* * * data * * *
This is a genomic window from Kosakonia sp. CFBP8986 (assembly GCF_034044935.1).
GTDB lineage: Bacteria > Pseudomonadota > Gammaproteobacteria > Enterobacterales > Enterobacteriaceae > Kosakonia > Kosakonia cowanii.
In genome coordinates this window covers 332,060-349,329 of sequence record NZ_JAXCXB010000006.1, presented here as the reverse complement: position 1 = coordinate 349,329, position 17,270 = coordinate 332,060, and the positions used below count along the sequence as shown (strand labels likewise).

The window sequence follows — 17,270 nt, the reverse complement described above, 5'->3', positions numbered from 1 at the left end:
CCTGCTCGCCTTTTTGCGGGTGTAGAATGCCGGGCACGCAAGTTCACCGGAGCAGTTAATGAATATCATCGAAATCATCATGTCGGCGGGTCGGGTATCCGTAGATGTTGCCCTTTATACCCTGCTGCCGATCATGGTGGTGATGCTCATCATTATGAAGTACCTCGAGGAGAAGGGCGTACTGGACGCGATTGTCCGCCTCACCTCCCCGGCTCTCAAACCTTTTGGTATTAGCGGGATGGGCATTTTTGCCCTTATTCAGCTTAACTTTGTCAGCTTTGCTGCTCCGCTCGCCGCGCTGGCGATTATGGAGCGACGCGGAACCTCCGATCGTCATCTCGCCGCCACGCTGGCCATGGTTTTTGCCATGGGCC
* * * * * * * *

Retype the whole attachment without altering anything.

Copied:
This is a genomic window from Kosakonia sp. CFBP8986 (assembly GCF_034044935.1).
GTDB lineage: Bacteria > Pseudomonadota > Gammaproteobacteria > Enterobacterales > Enterobacteriaceae > Kosakonia > Kosakonia cowanii.
In genome coordinates this window covers 332,060-349,329 of sequence record NZ_JAXCXB010000006.1, presented here as the reverse complement: position 1 = coordinate 349,329, position 17,270 = coordinate 332,060, and the positions used below count along the sequence as shown (strand labels likewise).

The window sequence follows — 17,270 nt, the reverse complement described above, 5'->3', positions numbered from 1 at the left end:
CCTGCTCGCCTTTTTGCGGGTGTAGAATGCCGGGCACGCAAGTTCACCGGAGCAGTTAATGAATATCATCGAAATCATCATGTCGGCGGGTCGGGTATCCGTAGATGTTGCCCTTTATACCCTGCTGCCGATCATGGTGGTGATGCTCATCATTATGAAGTACCTCGAGGAGAAGGGCGTACTGGACGCGATTGTCCGCCTCACCTCCCCGGCTCTCAAACCTTTTGGTATTAGCGGGATGGGCATTTTTGCCCTTATTCAGCTTAACTTTGTCAGCTTTGCTGCTCCGCTCGCCGCGCTGGCGATTATGGAGCGACGCGGAACCTCCGATCGTCATCTCGCCGCCACGCTGGCCATGGTTTTTGCCATGGGCC